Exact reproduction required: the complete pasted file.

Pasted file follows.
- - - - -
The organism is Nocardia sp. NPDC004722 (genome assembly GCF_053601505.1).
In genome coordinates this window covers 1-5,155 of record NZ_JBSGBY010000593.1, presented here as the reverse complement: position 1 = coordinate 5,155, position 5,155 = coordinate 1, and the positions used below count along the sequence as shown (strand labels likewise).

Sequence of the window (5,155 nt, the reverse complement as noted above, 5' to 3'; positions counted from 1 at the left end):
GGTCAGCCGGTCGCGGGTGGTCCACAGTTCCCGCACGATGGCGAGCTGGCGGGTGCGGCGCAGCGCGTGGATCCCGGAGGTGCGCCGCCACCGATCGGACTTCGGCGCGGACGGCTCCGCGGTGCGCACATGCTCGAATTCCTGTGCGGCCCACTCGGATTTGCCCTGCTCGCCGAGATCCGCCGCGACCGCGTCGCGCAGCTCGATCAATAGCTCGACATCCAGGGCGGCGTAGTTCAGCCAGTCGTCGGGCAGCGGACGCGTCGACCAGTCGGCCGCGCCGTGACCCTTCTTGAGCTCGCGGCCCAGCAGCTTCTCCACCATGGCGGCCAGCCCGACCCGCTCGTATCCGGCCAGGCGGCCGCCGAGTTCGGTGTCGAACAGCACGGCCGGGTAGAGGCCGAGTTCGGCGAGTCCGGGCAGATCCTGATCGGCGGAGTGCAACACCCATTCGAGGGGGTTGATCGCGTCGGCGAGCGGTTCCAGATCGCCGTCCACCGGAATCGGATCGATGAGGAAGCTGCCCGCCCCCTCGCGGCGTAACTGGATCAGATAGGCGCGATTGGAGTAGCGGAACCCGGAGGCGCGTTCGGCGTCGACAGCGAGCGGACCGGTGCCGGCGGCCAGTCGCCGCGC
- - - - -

The organism is Nocardia sp. NPDC004722 (genome assembly GCF_053601505.1).
In genome coordinates this window covers 1-5,155 of record NZ_JBSGBY010000593.1, presented here as the reverse complement: position 1 = coordinate 5,155, position 5,155 = coordinate 1, and the positions used below count along the sequence as shown (strand labels likewise).

Sequence of the window (5,155 nt, the reverse complement as noted above, 5' to 3'; positions counted from 1 at the left end):
GGTCAGCCGGTCGCGGGTGGTCCACAGTTCCCGCACGATGGCGAGCTGGCGGGTGCGGCGCAGCGCGTGGATCCCGGAGGTGCGCCGCCACCGATCGGACTTCGGCGCGGACGGCTCCGCGGTGCGCACATGCTCGAATTCCTGTGCGGCCCACTCGGATTTGCCCTGCTCGCCGAGATCCGCCGCGACCGCGTCGCGCAGCTCGATCAATAGCTCGACATCCAGGGCGGCGTAGTTCAGCCAGTCGTCGGGCAGCGGACGCGTCGACCAGTCGGCCGCGCCGTGACCCTTCTTGAGCTCGCGGCCCAGCAGCTTCTCCACCATGGCGGCCAGCCCGACCCGCTCGTATCCGGCCAGGCGGCCGCCGAGTTCGGTGTCGAACAGCACGGCCGGGTAGAGGCCGAGTTCGGCGAGTCCGGGCAGATCCTGATCGGCGGAGTGCAACACCCATTCGAGGGGGTTGATCGCGTCGGCGAGCGGTTCCAGATCGCCGTCCACCGGAATCGGATCGATGAGGAAGCTGCCCGCCCCCTCGCGGCGTAACTGGATCAGATAGGCGCGATTGGAGTAGCGGAACCCGGAGGCGCGTTCGGCGTCGACAGCGAGCGGACCGGTGCCGGCGGCCAGTCGCCGCGC